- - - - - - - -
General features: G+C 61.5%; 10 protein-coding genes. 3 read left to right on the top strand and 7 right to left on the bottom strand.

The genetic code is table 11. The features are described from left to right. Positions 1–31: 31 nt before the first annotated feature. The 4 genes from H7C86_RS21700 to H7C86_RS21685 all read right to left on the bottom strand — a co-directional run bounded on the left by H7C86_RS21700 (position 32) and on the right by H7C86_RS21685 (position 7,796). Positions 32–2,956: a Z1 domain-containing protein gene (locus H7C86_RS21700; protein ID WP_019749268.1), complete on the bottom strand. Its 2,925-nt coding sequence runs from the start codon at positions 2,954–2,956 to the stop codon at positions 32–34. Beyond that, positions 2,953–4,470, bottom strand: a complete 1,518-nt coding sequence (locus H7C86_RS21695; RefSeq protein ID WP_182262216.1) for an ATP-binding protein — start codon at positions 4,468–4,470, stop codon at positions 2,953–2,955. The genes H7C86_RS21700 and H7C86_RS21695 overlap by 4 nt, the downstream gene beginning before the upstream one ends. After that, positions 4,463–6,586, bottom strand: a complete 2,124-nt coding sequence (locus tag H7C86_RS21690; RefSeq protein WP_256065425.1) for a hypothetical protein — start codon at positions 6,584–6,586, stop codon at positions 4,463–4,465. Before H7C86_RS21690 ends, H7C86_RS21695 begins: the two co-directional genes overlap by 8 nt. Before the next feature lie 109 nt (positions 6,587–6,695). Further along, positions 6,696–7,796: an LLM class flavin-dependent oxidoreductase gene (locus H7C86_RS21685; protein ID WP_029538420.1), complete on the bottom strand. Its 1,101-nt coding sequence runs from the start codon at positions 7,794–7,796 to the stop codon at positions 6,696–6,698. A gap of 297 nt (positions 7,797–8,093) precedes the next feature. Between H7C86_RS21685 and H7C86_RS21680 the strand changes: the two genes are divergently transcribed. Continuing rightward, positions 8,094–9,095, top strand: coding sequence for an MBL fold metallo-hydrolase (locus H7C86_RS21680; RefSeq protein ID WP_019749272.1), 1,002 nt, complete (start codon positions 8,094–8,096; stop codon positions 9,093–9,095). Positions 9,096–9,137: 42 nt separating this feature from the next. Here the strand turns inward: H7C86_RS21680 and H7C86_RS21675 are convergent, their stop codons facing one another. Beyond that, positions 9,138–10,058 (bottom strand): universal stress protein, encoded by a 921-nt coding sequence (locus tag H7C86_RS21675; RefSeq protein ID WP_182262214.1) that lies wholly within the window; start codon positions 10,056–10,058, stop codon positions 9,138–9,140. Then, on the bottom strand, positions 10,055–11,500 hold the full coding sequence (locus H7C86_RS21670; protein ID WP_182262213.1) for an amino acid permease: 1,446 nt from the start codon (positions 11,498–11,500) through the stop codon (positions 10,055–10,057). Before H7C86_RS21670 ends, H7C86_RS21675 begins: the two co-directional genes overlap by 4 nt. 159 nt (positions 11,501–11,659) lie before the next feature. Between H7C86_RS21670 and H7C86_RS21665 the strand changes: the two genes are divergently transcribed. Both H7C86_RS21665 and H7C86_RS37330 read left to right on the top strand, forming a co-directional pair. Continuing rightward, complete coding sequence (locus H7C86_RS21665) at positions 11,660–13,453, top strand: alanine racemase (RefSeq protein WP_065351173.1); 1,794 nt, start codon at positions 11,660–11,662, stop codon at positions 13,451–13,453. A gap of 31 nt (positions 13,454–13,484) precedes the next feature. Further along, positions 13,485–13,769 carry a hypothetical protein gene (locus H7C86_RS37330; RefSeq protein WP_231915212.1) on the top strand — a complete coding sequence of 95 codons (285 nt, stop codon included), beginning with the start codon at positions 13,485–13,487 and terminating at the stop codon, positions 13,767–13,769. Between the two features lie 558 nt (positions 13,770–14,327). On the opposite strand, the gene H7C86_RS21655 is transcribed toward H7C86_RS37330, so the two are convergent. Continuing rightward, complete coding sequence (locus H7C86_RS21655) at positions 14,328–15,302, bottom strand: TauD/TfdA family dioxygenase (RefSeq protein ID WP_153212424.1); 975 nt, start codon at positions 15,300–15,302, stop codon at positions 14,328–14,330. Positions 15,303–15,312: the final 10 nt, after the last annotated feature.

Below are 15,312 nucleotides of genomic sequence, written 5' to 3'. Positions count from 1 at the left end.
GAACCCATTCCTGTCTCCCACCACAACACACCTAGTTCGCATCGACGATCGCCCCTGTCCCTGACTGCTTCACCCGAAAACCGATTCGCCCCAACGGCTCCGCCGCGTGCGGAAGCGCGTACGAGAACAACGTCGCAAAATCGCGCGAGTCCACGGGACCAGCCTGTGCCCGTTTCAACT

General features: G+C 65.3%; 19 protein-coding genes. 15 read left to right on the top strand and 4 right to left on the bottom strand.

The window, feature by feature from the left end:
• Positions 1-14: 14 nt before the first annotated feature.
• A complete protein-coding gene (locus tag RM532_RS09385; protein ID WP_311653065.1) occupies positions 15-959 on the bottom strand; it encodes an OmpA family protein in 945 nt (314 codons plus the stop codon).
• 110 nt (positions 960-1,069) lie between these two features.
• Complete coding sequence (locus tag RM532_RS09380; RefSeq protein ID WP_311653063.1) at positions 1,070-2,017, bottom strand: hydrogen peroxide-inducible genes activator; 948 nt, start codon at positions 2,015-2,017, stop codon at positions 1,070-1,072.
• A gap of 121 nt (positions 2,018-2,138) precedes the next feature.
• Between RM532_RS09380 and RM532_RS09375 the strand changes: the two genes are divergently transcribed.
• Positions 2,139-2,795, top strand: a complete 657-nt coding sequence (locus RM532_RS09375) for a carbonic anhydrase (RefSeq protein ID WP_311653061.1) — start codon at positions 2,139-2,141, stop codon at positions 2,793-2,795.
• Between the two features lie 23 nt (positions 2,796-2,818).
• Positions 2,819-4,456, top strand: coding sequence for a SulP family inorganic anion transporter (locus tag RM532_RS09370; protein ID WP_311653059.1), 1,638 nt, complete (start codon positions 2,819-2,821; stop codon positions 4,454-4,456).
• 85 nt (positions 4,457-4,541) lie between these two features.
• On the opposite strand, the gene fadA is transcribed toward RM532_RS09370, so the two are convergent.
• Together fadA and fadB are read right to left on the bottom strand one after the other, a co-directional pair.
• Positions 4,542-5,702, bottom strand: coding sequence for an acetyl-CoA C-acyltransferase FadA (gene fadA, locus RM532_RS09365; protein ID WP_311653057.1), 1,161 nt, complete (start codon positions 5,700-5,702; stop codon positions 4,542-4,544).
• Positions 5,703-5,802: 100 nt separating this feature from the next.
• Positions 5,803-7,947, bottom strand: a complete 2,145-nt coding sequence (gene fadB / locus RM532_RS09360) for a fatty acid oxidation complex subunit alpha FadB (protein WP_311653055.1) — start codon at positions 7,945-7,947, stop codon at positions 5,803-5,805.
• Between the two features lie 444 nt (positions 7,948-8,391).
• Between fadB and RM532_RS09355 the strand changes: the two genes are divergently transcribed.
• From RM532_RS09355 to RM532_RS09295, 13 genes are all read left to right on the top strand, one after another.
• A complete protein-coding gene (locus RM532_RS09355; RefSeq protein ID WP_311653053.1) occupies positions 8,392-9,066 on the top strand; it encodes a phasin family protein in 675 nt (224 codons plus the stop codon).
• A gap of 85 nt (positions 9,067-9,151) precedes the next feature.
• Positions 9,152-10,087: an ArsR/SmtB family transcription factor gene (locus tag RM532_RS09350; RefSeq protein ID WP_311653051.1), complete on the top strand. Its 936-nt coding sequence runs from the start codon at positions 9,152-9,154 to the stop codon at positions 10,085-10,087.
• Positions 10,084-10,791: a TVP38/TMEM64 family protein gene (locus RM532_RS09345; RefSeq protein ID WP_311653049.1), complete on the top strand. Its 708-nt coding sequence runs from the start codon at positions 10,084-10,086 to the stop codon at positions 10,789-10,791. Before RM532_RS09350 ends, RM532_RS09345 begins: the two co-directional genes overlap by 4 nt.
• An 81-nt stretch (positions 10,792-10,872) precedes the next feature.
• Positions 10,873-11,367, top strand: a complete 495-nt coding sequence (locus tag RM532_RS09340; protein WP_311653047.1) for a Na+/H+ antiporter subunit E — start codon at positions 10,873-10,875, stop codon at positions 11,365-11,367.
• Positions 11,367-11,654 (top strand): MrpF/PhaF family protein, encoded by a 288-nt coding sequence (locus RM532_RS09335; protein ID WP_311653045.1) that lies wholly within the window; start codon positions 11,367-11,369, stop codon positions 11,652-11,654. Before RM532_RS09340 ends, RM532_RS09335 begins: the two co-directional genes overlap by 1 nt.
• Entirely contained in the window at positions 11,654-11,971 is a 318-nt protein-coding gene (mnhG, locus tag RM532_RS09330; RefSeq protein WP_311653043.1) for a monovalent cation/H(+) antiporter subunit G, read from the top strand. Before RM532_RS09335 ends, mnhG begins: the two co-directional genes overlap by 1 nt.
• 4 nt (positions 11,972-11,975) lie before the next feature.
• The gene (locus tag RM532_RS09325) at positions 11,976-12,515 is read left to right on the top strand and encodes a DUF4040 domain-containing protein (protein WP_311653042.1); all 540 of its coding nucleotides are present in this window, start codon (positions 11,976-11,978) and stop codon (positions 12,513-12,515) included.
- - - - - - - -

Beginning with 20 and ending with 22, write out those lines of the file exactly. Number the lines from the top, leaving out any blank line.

• Positions 5,703-5,802: 100 nt separating this feature from the next.
• Positions 5,803-7,947, bottom strand: a complete 2,145-nt coding sequence (gene fadB / locus RM532_RS09360) for a fatty acid oxidation complex subunit alpha FadB (protein WP_311653055.1) — start codon at positions 7,945-7,947, stop codon at positions 5,803-5,805.
• Between the two features lie 444 nt (positions 7,948-8,391).